The party has not provided a cost estimate for these proposals.
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The Green Party of Canada hasn’t made tax and benefit changes for parents a major part of its campaign message so far. However, it has proposed to axe RESPs in favour of a $16.4-billion plan to make post-secondary tuition free.
The party has also talked about the idea of establishing a Guaranteed Livable Income program that would replace much of the federal social safety net. The Greens pitch this, in part, as a way to reduce child poverty.
The party told Global News it also plans to follow “the example of Quebec and several other countries and make maternity/parental leave more inclusive, more flexible and better paid.”
What the experts are saying
Comparing the Conservative and Liberal proposals on paid leave, Lindsay Tedds, an economist at the University of Calgary’s School of Public Policy, said that erasing the tax on EI benefits is a simpler way to boost parents’ income.
How much parents would save with the Conservatives’ tax credit would depend on factors such as the parents’ regular earnings, the timing of the birth and whether the parent on leave will return to work, Tedds noted.
While some may get the full 15 per cent worth of credit when they file taxes, others may see no actual tax savings. And although parents can carry forward the unused part of the tax credit to future years, the tax credit is of little use to parents who decide not to go back to work or earn around $12,300 a year or less, a level of income that’s already exempt from tax.
That uncertainty would make it difficult for parents to budget for the first year at home with a new child, said Tammy Schirle, a professor of economics at Wilfrid Laurier University.
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The Liberals’ tax-free approach, she said, is more straightforward: parents get to keep all of their EI cheque. However, the Liberal plan would result in an unnecessary tax break for high-earning families and those with generous employer top-ups, she added.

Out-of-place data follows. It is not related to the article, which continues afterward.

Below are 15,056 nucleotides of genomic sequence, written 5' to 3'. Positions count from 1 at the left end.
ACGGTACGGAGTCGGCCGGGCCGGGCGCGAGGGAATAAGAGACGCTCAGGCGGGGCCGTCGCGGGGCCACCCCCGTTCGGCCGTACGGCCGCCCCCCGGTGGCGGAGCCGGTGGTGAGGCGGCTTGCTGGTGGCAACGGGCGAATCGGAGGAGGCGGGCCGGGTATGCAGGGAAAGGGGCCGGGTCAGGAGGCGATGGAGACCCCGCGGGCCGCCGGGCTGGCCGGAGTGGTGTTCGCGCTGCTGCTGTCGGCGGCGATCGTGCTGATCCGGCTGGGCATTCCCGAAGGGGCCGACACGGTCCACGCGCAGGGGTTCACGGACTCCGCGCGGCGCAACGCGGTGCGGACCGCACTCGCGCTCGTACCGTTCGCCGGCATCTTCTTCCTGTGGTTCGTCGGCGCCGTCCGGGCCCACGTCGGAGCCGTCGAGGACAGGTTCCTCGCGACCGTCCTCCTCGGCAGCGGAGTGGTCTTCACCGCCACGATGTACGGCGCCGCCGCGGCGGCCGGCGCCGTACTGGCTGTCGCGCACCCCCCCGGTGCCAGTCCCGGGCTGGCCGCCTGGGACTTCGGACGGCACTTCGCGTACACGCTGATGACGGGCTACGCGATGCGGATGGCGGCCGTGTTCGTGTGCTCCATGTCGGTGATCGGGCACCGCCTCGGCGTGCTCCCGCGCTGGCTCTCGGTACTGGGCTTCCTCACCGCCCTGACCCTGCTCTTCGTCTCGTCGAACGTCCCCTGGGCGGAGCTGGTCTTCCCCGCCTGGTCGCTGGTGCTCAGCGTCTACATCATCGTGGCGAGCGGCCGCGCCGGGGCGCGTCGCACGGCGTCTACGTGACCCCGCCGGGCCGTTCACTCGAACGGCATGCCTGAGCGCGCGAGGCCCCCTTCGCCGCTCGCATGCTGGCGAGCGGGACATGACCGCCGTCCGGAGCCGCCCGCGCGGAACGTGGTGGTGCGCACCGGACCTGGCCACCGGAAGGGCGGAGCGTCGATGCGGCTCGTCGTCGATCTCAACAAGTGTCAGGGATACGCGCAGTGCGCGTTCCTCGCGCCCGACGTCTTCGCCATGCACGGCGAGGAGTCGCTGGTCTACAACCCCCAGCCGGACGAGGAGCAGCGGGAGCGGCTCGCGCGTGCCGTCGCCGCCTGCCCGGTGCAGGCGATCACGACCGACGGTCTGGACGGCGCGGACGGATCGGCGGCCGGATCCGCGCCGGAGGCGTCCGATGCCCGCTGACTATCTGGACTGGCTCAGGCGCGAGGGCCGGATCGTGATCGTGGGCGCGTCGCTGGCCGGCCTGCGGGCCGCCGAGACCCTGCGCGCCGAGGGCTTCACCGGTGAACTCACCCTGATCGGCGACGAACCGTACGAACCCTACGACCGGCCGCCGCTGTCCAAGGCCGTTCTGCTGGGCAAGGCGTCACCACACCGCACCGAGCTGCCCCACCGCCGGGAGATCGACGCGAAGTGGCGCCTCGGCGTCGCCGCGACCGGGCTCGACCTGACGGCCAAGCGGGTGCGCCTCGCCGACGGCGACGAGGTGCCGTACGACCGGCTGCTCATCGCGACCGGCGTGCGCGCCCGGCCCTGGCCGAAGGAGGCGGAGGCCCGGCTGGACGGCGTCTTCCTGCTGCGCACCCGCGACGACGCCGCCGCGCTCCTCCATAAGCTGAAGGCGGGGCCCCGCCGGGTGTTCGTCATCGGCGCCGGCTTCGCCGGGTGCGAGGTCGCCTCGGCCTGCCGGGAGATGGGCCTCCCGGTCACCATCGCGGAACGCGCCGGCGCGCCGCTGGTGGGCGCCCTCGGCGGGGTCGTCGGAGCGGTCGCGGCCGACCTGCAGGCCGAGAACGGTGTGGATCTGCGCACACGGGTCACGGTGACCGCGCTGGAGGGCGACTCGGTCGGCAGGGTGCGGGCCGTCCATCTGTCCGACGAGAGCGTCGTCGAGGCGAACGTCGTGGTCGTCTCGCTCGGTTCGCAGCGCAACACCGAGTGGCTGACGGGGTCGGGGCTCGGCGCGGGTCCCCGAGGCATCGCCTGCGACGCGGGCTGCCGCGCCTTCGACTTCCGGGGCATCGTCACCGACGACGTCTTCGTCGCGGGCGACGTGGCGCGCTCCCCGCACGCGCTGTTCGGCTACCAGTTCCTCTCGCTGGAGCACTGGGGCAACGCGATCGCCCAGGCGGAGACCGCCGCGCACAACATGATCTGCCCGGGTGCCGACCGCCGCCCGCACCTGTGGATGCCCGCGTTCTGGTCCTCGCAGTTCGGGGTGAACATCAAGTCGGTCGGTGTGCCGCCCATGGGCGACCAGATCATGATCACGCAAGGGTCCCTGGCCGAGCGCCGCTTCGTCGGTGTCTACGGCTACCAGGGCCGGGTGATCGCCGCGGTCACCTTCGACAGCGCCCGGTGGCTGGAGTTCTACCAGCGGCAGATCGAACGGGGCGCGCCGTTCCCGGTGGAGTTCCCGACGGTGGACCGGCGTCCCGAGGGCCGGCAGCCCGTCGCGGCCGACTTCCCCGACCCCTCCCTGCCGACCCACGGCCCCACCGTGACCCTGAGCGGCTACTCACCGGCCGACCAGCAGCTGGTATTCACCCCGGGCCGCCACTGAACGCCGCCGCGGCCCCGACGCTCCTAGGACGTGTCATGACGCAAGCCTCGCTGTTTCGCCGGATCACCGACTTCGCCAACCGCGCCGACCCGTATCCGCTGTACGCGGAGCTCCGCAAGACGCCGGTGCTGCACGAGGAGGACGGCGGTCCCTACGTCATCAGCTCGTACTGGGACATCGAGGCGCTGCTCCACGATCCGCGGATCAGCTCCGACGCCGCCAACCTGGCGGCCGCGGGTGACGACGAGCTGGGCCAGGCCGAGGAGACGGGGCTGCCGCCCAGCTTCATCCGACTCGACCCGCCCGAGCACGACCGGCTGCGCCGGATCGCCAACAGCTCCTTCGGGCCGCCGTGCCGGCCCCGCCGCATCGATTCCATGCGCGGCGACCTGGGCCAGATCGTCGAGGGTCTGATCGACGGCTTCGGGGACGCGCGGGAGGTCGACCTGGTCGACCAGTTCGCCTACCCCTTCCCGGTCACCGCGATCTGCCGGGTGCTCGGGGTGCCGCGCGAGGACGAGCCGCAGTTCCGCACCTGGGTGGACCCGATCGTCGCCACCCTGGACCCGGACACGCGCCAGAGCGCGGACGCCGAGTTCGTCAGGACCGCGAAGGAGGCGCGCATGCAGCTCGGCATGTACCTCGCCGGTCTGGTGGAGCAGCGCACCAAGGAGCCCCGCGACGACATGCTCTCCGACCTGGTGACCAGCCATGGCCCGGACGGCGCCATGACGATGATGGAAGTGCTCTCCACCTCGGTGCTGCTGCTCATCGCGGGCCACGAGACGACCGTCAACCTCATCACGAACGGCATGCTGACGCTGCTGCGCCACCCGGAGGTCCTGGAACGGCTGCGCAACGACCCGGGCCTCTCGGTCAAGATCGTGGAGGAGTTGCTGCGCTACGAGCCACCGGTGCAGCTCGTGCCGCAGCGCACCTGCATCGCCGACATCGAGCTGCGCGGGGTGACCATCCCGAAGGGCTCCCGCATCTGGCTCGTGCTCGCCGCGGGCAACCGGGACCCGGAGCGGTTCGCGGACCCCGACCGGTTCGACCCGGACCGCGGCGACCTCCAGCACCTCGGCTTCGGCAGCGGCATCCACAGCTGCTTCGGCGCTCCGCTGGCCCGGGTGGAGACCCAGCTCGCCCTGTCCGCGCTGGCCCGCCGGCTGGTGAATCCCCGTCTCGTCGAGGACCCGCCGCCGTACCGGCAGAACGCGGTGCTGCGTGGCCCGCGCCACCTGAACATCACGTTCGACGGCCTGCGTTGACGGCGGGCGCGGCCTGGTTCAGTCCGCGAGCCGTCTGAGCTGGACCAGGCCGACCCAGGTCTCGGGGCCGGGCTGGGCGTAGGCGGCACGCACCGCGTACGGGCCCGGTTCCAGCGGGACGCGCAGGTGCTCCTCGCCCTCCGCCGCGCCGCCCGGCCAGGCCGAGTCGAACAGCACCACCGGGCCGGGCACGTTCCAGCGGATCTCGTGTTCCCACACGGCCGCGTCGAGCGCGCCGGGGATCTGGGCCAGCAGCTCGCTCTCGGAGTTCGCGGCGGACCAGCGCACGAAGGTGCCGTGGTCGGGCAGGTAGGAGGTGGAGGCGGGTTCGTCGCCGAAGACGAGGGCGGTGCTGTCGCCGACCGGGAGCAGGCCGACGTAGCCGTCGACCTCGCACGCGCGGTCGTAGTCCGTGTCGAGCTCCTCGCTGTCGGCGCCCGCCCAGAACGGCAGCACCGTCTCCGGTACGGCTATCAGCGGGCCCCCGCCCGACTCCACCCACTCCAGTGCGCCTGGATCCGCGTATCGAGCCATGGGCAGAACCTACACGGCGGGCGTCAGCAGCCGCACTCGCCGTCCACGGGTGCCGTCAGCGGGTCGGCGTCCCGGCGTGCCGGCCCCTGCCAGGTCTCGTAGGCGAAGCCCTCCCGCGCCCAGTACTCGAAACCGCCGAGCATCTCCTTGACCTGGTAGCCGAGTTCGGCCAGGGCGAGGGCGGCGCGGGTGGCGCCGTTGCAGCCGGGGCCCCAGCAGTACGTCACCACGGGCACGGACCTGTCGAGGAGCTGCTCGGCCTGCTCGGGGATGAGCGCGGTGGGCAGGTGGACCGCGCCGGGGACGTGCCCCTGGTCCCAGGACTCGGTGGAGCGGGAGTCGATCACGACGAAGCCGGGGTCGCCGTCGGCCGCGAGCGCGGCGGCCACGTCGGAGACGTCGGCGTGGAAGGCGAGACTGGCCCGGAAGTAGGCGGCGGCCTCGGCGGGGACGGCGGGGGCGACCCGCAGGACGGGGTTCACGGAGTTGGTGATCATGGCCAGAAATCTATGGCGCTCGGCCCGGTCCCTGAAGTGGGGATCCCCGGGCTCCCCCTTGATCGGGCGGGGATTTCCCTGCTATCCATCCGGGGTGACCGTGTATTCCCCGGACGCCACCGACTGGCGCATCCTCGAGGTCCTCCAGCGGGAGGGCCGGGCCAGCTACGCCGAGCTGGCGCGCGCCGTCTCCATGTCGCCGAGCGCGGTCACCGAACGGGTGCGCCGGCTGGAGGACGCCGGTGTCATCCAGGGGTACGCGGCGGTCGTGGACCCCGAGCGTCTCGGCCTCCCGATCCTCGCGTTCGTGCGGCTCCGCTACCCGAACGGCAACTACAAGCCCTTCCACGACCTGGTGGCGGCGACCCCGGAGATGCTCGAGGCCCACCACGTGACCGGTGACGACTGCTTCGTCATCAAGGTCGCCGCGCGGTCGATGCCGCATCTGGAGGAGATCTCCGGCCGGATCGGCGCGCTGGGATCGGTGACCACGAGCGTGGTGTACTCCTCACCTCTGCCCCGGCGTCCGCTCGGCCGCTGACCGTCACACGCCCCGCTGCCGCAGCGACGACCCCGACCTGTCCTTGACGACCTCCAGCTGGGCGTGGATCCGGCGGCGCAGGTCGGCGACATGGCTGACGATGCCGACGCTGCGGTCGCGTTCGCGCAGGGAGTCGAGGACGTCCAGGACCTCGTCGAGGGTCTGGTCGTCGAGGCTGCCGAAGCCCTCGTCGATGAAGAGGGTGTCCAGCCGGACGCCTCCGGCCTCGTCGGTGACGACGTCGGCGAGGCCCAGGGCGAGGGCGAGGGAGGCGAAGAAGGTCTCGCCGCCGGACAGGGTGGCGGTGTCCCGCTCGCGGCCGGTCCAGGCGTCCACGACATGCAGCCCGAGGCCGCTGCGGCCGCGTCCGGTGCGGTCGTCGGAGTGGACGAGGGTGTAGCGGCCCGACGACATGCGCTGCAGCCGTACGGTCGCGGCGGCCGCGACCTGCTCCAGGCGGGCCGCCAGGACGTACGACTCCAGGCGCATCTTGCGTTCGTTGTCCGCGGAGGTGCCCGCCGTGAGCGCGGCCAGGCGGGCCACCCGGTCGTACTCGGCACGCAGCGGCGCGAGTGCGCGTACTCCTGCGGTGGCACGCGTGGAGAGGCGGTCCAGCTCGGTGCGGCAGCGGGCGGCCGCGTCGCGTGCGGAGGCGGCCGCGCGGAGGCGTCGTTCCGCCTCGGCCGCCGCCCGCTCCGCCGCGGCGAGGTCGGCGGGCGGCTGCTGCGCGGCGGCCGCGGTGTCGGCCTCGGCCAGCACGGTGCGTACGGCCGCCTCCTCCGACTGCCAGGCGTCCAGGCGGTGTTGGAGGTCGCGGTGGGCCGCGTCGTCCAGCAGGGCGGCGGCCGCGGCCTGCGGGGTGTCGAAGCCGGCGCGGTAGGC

Schirle said the NDP’s idea of adding the option of a shorter leave would “make a lot of sense” for some families who struggle to make ends meet with the current EI income-replacement rate.
Still, policies that simply tweak the existing EI system fail to reach at least one in six parents who typically do not qualify for the benefits. The Liberals’ guaranteed paid family leave and the Greens’ basic income program would address that issue, although the latter especially is scant on details, Tedds said.
Tedds is also critical of the Conservatives’ arts and fitness tax credits, which she said would complicate the tax code and unnecessarily “clog up the system.”
Schirle echoes that sentiment, adding that what amounts to a 15 per cent discount on the cost of after-school activities isn’t enough for families who can’t afford them.
Still, once you add up the Conservatives’ tax credits and their RESP expansion, those initiatives amount to nearly $1 billion once fully phased in, noted economist Trevor Tombe, also at the University of Calgary.
“They add up to some pretty significant dollars,” Tombe said.
Tombe noted that the Liberal and Conservative plans for broader tax cuts would also have different impacts on parents, depending not just on earnings but also on factors like family structure.
The Liberals have pledged to gradually increase the amount of income exempt from tax from around $12,300 to $15,000 a year for anyone earning under $147,000 a year. The Conservatives want to lower taxes on the first $47,630 of income from 15 per cent to 13.75 per cent over four years.
Once fully phased in, the Liberals’ plan would mean that “if you’re a family with just a single earning adult or a single parent, then you could claim up to $30,000 in income initially tax-free,” Tombe said.
That’s because single earners who are financially responsible for the other spouse can claim the income exemption twice through the spouse or common-law partner amount. The same holds for single parents, who can claim the eligible dependent amount.
“That’s what leads to benefits for lower-income families to be notably higher under the Liberal proposal than the Conservative one,” he said.
Under the Conservatives’ plan, both parents would have to earn $47,630 or more in order to get the full benefit of the tax cut, he added.
Still, families who are currently paying income taxes would see savings under both the Liberal and the Conservative proposals, Tombe said.